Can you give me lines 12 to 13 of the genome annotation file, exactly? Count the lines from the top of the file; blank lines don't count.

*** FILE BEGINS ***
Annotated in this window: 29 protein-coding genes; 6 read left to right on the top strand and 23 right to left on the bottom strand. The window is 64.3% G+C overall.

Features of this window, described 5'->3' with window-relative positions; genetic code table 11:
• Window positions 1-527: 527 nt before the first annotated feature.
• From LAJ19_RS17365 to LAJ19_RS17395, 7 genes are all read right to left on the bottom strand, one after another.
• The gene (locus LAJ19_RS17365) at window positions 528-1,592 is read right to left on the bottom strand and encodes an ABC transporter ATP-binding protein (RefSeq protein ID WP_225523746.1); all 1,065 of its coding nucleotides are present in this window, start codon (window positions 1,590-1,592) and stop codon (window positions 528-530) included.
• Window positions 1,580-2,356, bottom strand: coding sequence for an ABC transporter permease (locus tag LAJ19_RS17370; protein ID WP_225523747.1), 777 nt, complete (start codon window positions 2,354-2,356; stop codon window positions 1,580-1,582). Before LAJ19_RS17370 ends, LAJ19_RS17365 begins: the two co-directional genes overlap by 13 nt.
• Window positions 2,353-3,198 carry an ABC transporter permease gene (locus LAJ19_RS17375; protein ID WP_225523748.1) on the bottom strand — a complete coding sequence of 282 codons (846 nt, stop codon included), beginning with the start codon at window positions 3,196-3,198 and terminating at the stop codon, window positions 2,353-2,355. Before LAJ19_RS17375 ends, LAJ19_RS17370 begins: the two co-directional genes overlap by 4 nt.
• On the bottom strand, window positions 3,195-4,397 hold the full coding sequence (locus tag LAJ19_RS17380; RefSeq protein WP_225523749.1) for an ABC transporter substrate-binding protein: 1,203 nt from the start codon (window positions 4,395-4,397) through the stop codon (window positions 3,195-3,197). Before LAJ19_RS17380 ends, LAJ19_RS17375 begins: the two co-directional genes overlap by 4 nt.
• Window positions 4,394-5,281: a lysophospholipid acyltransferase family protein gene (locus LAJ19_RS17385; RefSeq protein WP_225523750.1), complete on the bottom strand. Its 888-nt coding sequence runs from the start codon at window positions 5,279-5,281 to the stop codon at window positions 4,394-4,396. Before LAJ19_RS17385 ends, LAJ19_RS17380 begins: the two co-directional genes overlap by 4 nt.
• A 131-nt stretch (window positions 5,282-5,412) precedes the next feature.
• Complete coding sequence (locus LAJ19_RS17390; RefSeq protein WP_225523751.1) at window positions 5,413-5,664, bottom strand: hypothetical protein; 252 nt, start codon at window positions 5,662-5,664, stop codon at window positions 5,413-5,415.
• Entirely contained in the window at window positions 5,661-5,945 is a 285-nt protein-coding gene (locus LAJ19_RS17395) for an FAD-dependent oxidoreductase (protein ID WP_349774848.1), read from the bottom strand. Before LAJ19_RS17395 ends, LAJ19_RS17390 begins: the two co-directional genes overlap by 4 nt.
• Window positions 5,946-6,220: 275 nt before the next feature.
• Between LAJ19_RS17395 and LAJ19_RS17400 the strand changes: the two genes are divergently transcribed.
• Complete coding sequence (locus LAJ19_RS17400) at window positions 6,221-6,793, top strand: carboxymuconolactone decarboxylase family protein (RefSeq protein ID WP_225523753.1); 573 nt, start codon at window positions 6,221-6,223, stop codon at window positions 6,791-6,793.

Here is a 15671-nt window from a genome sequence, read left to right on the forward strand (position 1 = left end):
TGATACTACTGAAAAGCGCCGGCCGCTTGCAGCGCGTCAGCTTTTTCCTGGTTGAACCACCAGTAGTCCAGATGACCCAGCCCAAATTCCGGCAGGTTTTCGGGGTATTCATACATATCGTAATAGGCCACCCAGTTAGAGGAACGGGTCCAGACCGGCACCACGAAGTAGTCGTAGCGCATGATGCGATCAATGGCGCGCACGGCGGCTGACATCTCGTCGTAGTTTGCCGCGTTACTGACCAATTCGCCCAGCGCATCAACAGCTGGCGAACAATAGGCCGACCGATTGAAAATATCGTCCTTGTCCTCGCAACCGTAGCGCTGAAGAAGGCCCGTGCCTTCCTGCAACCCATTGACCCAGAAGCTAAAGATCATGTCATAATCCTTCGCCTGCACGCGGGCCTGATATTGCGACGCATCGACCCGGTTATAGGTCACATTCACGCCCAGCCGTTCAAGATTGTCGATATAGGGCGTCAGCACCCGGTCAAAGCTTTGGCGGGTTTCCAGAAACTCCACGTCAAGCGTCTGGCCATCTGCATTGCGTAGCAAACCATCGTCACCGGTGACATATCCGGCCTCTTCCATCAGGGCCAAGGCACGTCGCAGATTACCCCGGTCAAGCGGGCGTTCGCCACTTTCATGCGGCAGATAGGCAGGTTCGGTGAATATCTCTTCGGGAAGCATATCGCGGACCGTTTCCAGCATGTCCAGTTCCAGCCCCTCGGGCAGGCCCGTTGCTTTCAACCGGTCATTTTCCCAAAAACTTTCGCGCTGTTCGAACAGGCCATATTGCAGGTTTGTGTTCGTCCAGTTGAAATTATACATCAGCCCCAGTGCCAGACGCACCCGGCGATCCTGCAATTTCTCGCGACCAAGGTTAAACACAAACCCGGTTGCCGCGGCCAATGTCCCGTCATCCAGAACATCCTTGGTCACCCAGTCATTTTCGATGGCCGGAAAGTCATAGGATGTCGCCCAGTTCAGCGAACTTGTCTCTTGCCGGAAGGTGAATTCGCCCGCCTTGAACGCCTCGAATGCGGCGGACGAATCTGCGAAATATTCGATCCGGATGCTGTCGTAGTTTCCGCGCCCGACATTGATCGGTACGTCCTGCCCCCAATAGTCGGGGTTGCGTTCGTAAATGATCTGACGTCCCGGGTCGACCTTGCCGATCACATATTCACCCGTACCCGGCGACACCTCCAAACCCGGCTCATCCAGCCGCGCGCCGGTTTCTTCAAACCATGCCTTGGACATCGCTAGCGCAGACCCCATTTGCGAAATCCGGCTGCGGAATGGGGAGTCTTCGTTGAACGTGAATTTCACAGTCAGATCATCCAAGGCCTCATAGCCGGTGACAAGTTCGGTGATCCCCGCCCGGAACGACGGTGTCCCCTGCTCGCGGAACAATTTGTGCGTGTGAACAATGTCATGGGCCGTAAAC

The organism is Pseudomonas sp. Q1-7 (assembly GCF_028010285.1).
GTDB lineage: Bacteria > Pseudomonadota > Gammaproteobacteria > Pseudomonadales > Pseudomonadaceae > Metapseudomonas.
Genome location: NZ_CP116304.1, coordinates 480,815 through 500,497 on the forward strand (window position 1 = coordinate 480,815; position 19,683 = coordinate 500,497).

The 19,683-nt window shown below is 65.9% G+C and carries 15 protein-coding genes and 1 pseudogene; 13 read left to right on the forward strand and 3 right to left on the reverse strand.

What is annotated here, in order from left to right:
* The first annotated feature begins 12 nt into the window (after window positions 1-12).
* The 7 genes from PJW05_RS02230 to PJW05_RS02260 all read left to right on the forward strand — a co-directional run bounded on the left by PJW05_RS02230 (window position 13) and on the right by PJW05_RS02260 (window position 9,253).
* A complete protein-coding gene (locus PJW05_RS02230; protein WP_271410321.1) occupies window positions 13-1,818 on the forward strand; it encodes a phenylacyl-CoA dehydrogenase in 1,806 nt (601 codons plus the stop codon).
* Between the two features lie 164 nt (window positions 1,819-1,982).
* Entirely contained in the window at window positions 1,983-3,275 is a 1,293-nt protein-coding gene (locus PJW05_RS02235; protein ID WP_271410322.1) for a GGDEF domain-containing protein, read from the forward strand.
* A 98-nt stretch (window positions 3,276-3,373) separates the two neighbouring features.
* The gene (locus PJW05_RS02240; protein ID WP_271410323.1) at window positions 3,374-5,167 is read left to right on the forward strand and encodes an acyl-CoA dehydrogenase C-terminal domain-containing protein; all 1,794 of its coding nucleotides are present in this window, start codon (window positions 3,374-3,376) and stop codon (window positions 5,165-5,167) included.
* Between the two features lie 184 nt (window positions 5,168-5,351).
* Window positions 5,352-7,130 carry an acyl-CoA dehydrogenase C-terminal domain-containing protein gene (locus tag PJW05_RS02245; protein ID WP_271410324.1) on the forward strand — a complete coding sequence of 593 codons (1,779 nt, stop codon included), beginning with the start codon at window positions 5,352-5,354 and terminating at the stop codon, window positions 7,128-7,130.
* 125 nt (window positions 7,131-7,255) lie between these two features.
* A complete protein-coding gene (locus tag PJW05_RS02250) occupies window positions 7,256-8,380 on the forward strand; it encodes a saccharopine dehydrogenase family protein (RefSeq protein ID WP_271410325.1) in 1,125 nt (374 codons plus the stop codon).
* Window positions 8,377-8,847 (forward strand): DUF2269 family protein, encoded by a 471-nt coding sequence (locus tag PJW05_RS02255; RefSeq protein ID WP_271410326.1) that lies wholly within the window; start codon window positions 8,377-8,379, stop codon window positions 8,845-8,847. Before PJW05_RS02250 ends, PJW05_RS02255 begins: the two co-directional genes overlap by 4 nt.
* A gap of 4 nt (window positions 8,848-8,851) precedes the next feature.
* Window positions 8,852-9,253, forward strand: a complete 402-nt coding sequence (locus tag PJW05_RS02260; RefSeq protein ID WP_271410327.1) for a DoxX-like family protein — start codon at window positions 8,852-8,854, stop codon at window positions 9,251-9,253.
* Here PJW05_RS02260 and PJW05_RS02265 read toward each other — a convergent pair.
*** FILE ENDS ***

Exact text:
• Entirely contained in the window at window positions 5,661-5,945 is a 285-nt protein-coding gene (locus LAJ19_RS17395) for an FAD-dependent oxidoreductase (protein ID WP_349774848.1), read from the bottom strand. Before LAJ19_RS17395 ends, LAJ19_RS17390 begins: the two co-directional genes overlap by 4 nt.
• Window positions 5,946-6,220: 275 nt before the next feature.